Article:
The Pakistan Tehreek-e-Insaaf (PTI) has yet to realise that the courtroom is an altogether different beast from the container pulpit. Conjecture, character assassination and rhetoric may elicit fevered cheers from a crowd, but the court has to produce a reasoned verdict – and that requires something much more substantial.

The Supreme Court bench hearing the Panamagate scandal case spent a large portion of its time educating PTI and its legal team about this difference, and that too in scathing words. The party's legal counsel was chided for wasting time by "going into mind-numbing rhetoric" and was told to focus on the issue at hand instead of his "meandering arguments". Despite having raised tremendous hue and cry about the Prime Minister's alleged corruption and the government stonewalling a legal inquisition, the PTI came woefully unprepared to tackle the hearing itself.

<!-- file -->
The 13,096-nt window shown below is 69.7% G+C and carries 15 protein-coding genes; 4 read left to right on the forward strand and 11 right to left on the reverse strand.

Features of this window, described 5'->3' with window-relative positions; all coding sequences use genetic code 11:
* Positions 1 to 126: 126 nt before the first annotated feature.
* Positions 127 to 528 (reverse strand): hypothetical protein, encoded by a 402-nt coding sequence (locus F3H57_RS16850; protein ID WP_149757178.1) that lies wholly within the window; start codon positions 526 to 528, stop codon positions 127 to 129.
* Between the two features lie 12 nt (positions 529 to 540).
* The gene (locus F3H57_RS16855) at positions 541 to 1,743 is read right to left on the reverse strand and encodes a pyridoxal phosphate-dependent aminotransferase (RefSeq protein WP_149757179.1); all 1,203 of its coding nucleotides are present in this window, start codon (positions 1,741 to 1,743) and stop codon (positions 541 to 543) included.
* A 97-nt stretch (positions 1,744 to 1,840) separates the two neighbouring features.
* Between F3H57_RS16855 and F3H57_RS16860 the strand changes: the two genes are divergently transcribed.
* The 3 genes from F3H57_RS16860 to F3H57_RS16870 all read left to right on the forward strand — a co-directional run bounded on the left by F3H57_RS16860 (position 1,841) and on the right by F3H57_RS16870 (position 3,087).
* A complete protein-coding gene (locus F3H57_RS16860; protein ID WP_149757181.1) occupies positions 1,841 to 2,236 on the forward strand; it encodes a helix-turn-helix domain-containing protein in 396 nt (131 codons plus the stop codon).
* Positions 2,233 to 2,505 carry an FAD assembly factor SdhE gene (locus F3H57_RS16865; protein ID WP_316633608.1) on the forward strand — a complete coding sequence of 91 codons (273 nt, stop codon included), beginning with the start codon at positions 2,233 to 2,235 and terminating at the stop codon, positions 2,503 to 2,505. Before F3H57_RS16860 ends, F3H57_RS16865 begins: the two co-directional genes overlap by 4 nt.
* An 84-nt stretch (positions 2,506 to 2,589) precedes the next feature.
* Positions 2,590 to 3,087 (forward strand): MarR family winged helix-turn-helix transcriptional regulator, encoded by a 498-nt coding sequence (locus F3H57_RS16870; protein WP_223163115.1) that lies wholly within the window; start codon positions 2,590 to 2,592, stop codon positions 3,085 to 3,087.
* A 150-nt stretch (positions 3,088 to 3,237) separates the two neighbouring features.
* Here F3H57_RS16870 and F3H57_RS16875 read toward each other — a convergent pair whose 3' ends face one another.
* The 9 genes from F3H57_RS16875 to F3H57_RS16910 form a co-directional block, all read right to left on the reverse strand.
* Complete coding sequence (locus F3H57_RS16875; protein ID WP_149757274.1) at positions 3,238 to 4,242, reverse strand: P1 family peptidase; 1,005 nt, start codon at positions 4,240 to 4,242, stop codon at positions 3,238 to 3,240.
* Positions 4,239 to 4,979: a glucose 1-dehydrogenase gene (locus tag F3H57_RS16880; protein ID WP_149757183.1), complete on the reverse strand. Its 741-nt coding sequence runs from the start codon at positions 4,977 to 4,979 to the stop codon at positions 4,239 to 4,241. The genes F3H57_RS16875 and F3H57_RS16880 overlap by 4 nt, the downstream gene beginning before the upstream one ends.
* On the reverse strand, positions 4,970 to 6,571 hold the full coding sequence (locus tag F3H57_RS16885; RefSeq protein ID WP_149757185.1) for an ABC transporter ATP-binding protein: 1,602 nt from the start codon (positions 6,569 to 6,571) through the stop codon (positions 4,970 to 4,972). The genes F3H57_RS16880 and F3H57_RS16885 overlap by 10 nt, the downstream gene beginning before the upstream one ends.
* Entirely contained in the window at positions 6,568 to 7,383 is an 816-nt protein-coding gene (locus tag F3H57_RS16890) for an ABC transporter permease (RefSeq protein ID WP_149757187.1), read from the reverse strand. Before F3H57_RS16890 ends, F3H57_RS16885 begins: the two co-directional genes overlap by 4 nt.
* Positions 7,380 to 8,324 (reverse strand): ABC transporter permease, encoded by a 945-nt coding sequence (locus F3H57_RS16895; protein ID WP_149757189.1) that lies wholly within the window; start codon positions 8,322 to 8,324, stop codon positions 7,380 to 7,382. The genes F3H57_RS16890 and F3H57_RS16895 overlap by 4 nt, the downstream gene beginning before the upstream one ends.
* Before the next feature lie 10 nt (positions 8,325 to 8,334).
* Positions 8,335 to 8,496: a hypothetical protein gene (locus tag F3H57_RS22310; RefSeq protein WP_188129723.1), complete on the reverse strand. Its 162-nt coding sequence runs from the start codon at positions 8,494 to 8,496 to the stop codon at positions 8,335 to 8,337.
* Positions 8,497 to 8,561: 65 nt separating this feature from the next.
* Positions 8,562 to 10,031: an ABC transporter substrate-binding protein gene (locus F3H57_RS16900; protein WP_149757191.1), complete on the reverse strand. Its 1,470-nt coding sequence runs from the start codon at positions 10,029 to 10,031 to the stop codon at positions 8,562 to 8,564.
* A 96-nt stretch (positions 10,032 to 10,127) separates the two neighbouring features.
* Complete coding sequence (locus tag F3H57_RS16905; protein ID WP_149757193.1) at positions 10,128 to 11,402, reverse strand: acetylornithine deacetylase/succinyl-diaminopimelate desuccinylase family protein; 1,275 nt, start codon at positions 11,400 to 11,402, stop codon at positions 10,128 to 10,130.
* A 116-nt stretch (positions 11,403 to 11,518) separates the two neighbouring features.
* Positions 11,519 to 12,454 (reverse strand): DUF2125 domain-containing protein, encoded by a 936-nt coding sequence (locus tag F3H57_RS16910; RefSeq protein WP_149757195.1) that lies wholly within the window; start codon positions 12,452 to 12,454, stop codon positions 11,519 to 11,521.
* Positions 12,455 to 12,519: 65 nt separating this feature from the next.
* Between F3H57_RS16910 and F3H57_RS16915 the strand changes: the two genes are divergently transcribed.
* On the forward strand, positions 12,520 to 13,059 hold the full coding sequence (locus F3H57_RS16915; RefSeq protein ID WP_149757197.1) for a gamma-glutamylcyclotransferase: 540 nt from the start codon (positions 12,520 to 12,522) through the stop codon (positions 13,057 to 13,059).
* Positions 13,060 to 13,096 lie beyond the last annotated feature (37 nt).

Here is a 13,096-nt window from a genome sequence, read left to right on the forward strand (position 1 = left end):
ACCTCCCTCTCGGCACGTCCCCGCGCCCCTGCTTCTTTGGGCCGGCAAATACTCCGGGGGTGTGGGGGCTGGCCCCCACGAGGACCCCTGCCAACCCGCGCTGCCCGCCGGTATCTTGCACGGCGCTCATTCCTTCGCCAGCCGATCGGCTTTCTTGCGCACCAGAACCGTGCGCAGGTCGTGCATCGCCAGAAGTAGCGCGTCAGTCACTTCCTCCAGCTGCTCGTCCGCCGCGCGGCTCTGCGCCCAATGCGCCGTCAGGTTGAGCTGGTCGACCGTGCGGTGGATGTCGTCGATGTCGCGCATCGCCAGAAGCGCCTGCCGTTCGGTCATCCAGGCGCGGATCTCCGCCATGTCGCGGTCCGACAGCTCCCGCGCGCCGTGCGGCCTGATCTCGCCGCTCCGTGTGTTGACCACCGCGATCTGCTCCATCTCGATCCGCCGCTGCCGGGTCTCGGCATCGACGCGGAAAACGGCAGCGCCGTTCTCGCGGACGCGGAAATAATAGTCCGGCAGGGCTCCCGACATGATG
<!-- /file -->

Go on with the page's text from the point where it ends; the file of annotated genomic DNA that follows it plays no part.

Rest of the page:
It goes a long way to show the ineptness of the Captain, that the biggest blow to the Prime Minister in the hearings was struck by the Prime Minister's legal team itself, when it gave an alternative narrative of the purchase of the flats through the Qatari prince. PTI, on the other hand, hasn't been able to provide much evidence that complies with legal standards or imperils the defendants. 

The party's biggest difficulty seems to be identifying what the court wants to know. The bench has to constantly remind the party and the counsel that the Prime Minister's misdoings over the course of a lifetime are not on trial, but the controversial ownership of the London apartments is.

Imran Khan may be congratulating his party leadership for getting the Prime Minister's family in the courtroom, but the fact is that unless the party manages to provide irrefutable evidence, the family will simply walk away. It is not enough to show that the Prime Minister is a dishonest character, or even undeniably prove that he lied about the status of the London flats at one point or the other, the burden of proof that the party has taken on itself is to show that these flats were bought through laundered money, and unless that fact is proved beyond reasonable doubt, Imran Khan should not be congratulating anyone.

This is not the court of the mob, in the Supreme Court – as in any other tribunal – evidenced facts rule the roost, and it is the duty of the accuser – in this case, Imran Khan – to provide them.